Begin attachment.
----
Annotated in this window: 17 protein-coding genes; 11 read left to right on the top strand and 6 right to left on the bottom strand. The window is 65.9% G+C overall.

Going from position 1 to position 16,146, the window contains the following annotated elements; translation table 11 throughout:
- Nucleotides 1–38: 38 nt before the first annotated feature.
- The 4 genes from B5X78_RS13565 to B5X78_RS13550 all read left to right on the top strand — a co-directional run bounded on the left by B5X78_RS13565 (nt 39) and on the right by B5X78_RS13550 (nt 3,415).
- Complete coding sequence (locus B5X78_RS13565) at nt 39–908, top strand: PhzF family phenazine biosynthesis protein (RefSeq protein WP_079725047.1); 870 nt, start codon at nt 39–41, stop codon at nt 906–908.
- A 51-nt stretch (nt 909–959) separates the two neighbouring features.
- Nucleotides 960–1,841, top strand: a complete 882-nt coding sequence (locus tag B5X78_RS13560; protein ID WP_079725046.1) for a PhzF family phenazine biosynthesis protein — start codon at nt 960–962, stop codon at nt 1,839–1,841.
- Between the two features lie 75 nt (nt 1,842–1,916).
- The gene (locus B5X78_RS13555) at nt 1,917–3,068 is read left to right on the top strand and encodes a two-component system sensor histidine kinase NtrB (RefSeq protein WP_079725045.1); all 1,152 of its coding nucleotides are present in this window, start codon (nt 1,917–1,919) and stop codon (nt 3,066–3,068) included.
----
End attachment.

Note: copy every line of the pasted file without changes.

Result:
Annotated in this window: 17 protein-coding genes; 11 read left to right on the top strand and 6 right to left on the bottom strand. The window is 65.9% G+C overall.

Going from position 1 to position 16,146, the window contains the following annotated elements; translation table 11 throughout:
- Nucleotides 1–38: 38 nt before the first annotated feature.
- The 4 genes from B5X78_RS13565 to B5X78_RS13550 all read left to right on the top strand — a co-directional run bounded on the left by B5X78_RS13565 (nt 39) and on the right by B5X78_RS13550 (nt 3,415).
- Complete coding sequence (locus B5X78_RS13565) at nt 39–908, top strand: PhzF family phenazine biosynthesis protein (RefSeq protein WP_079725047.1); 870 nt, start codon at nt 39–41, stop codon at nt 906–908.
- A 51-nt stretch (nt 909–959) separates the two neighbouring features.
- Nucleotides 960–1,841, top strand: a complete 882-nt coding sequence (locus tag B5X78_RS13560; protein ID WP_079725046.1) for a PhzF family phenazine biosynthesis protein — start codon at nt 960–962, stop codon at nt 1,839–1,841.
- Between the two features lie 75 nt (nt 1,842–1,916).
- The gene (locus B5X78_RS13555) at nt 1,917–3,068 is read left to right on the top strand and encodes a two-component system sensor histidine kinase NtrB (RefSeq protein WP_079725045.1); all 1,152 of its coding nucleotides are present in this window, start codon (nt 1,917–1,919) and stop codon (nt 3,066–3,068) included.